Though it may not feel like it, Friday marks the day when the Earth will be farthest from the sun this year.
Patrick Wiggins is NASA's ambassador to Utah, and said the distance won't make much of a difference to global temperatures.
"The earth's orbit around the sun is actually nearly circular," Wiggins said. "It's not like some things that sometimes are really close and other times are much further away. Coming up this Friday when we're furthest, it's like 152 million kilometers, verses in January when it's 147 million kilometers. So five million in all of that, it's hardly worth counting."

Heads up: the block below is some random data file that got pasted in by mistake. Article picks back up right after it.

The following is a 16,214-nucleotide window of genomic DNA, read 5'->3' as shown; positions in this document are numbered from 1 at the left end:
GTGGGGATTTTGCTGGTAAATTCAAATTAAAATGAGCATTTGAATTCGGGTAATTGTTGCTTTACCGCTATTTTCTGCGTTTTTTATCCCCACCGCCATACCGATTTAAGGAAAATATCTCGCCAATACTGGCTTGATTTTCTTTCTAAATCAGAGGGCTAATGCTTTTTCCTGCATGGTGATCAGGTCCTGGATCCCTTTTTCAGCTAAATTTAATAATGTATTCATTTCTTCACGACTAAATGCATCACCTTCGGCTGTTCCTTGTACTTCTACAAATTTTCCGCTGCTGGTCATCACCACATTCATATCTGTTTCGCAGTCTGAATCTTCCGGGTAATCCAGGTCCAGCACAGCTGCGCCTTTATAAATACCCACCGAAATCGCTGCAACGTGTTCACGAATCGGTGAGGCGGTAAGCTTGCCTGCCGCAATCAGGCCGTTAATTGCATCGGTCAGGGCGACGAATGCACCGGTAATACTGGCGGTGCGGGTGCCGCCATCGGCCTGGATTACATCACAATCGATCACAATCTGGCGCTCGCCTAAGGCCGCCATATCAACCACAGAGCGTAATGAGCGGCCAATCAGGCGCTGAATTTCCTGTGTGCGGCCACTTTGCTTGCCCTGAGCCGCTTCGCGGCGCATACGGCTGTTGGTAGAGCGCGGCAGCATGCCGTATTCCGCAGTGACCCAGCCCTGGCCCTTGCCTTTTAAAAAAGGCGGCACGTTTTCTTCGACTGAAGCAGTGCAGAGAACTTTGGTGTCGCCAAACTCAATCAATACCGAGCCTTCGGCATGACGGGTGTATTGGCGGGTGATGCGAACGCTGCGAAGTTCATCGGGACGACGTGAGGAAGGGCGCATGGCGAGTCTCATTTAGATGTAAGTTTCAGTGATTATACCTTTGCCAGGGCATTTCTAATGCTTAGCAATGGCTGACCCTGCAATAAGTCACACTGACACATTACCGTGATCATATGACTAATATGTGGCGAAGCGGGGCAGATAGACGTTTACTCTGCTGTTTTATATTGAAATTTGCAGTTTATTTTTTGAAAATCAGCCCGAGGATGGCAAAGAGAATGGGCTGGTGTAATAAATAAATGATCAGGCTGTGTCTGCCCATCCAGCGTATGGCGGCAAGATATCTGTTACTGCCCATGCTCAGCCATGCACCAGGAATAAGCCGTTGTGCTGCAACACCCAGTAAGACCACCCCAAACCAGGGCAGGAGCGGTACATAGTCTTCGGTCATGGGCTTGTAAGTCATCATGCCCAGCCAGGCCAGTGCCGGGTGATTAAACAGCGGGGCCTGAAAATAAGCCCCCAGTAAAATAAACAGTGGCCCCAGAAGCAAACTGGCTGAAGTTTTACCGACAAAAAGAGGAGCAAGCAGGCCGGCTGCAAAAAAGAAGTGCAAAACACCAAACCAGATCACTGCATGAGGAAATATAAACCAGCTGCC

What does make a difference, and what brings changes to Earth's seasons, is the tilt of the earth.
"Anyone who's seen an earth globe knows that the earth is tilted. This time of year, we just happen to be tilted toward the sun, that puts the sun much higher in the sky, and it stays there much longer. Not only is it up there beaming down on us more directly, but it's got more time to cook us, because it's in the sky a lot longer than in the wintertime," Wiggins said.
January marked the time when the Earth was closest to the sun this year. Wiggins said the changes in distance on Friday won't be visible to the naked- or better yet, protected- eye.